• The Michael Corleone events with police Captain McCluskey are almost completely the same as in the book. In the book, Puzo is able to go into the interior of the characters. We find out Sonny Corleone never doubts Michael can accomplish the murders of Mark McCluskey and Virgil Solozzo. (He is a war hero, after all.) He just wants to make sure Michael knows what he’s getting into. The movie implies Michael needs to convince Sonny. Also, in the movie, Don Corleone seems to want Michael uninvolved in the family business, maybe kept pure for future high office or title. In the book, Don Corleone and Michael Corleone are at odds with each other at the beginning because Michael seems so hostile to the family business and his father’s efforts to help him.
  • The book offers a lot more about Don Corleone’s godson/celebrity singer, Johnny Fontaine. We learn more about Johnny Fontaine’s family life—his first wife, second wife, his iffy love life. And Don Corleone sets up Johnny Fontaine as a movie producer, bankrolling his productions. This also involves Johnny Fontaine bringing out fromNew Yorkhis childhood friend, also godson to Don Coreleone, to record as a singer and act in movies.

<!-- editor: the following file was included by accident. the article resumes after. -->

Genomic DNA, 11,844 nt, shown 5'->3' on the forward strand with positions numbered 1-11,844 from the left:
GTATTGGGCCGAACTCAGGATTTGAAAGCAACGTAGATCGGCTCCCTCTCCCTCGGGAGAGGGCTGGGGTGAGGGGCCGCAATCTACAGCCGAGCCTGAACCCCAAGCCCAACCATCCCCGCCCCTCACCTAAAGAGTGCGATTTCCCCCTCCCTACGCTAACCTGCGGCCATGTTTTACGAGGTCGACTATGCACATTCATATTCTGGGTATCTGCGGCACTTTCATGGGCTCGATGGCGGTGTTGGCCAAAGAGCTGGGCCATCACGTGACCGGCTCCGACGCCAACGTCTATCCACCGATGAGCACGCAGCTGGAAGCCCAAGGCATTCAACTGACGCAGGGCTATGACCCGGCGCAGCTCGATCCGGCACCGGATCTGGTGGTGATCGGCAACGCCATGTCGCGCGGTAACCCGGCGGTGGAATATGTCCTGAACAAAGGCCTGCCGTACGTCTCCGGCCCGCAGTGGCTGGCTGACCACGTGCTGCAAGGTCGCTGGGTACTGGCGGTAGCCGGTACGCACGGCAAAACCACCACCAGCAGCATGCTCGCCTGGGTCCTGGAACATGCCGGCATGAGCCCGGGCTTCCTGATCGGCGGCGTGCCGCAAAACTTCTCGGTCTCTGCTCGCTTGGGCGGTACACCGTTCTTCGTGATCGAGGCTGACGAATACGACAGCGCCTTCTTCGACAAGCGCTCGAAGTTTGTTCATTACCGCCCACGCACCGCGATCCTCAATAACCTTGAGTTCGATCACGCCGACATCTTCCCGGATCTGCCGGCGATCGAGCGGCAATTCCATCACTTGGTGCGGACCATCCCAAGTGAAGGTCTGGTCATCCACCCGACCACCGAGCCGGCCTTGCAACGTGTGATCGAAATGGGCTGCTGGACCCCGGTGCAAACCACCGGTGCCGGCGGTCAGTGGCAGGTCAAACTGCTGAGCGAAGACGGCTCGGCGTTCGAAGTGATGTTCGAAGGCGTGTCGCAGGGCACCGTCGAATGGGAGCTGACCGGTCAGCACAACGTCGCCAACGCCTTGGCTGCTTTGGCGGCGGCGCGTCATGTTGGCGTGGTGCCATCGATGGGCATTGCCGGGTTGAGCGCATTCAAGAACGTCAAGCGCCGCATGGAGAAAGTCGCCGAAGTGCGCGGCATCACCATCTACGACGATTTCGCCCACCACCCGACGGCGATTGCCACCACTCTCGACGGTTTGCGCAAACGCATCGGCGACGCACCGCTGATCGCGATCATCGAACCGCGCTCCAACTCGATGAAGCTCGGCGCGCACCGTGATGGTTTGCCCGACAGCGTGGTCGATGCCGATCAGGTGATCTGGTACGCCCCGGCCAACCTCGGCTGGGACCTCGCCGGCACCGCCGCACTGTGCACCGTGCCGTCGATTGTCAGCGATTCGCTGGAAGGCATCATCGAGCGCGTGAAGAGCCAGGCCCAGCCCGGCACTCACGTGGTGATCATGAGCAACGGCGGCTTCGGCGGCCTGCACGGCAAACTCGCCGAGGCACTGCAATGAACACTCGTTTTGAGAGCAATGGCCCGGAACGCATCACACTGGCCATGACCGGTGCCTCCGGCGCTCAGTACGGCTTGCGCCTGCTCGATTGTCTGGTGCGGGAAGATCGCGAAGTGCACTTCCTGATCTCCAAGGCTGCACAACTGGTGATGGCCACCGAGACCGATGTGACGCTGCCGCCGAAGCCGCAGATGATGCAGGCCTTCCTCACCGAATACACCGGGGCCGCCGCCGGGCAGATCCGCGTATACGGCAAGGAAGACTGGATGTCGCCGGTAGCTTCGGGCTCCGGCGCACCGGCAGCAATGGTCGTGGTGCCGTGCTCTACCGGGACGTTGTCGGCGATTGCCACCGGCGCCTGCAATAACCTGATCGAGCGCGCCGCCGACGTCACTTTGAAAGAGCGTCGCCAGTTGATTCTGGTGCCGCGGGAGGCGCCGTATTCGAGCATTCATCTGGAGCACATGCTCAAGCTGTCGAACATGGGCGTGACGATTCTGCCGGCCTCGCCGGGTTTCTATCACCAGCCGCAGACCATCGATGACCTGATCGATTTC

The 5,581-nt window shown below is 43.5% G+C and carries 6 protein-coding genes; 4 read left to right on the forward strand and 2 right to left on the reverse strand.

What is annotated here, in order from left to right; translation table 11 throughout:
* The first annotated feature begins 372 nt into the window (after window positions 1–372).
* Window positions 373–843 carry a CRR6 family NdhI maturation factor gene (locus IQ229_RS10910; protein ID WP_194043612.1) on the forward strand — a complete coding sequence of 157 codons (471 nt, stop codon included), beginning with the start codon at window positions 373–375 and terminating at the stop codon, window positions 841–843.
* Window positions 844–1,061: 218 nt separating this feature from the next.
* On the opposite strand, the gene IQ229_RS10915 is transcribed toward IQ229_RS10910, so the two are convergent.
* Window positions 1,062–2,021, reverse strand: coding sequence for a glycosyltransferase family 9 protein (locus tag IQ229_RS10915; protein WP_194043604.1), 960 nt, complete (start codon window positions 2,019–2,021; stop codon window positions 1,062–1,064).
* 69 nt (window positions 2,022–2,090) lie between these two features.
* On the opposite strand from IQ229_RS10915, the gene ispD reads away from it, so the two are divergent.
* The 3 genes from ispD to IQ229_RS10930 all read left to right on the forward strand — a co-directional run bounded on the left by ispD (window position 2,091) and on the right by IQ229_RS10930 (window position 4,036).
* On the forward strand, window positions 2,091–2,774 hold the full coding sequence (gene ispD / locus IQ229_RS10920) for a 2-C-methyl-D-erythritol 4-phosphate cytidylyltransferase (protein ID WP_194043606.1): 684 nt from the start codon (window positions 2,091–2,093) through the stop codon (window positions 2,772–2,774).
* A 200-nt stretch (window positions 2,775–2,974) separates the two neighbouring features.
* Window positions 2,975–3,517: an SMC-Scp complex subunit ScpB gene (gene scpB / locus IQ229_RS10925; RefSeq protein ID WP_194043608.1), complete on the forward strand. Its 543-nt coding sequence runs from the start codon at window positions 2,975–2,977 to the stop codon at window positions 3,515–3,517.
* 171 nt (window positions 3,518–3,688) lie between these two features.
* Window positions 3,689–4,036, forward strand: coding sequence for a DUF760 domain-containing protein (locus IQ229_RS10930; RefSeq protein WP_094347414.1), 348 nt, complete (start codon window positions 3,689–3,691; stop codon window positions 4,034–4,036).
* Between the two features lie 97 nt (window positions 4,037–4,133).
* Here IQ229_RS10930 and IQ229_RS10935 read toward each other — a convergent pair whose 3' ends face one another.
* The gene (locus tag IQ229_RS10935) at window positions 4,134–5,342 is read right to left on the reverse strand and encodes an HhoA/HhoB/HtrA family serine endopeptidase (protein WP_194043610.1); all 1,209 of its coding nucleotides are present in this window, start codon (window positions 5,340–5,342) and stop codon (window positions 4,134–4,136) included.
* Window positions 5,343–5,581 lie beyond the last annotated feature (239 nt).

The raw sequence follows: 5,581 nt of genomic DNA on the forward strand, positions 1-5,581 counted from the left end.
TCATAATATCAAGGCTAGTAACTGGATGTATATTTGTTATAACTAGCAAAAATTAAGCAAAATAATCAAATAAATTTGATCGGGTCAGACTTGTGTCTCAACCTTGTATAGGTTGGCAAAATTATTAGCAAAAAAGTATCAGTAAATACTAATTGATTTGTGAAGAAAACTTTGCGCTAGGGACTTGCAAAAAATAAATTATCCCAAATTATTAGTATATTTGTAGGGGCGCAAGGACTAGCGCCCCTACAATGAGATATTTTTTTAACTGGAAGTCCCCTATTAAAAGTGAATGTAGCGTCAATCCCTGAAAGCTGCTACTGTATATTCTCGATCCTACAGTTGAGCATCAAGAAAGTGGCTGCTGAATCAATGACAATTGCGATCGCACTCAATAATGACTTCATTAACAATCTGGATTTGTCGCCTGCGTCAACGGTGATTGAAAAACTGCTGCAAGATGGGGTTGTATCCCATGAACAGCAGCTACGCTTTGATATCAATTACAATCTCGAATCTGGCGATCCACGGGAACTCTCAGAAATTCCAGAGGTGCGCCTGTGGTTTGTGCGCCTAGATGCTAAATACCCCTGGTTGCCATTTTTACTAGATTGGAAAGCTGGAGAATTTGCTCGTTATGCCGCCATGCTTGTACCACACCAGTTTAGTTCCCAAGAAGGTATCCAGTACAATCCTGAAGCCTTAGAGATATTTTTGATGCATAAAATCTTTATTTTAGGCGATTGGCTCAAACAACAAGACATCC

• Book III concerns Don Corleone’s early days. This is material used with little change in the movie “Godfather II.”
  • In the book, Michael comes home fromSicilyafter Don Corleone arranges for a Sicilian man, from another Sicilian family, to confess to the murder of Virgil Solozzo and most importantly, Captain Mark McCluskey. (The man has already been sentenced to death for another murder.) This Sicilian family, the Bocchiccios, specialize in supplying hostages during negotiations between criminal organizations.
  • More details of Lucy Mancini’s (Sonny’s mistress, shown just a few times in the movie) sexual functioning, including intimate details of an operation she has inLas Vegasafter Sonny’s death, are in the book—not in the movie. This also involves a storyline with Johnny Fontaine getting his hoarse voice corrected with the help of Lucy Mancini’s doctor/”boyfriend,” who discovers warts on the singer’s vocal cords.
  • Michael’s stay inItalyis also directly from the book. Added in the book is a rivetingly disturbing story from a widow inSicilyabout how Don Corleone and Luca Brasi started their association. In the book, we get a little more information on Appollonia. While she’s walking with Michael during their courtship, chaperoned by a parade of family members, she stumbles and Michael has to catch her. In the book we learn that as a child she was a “mountain goat and had not stumble on this path since she was an infant in diapers.”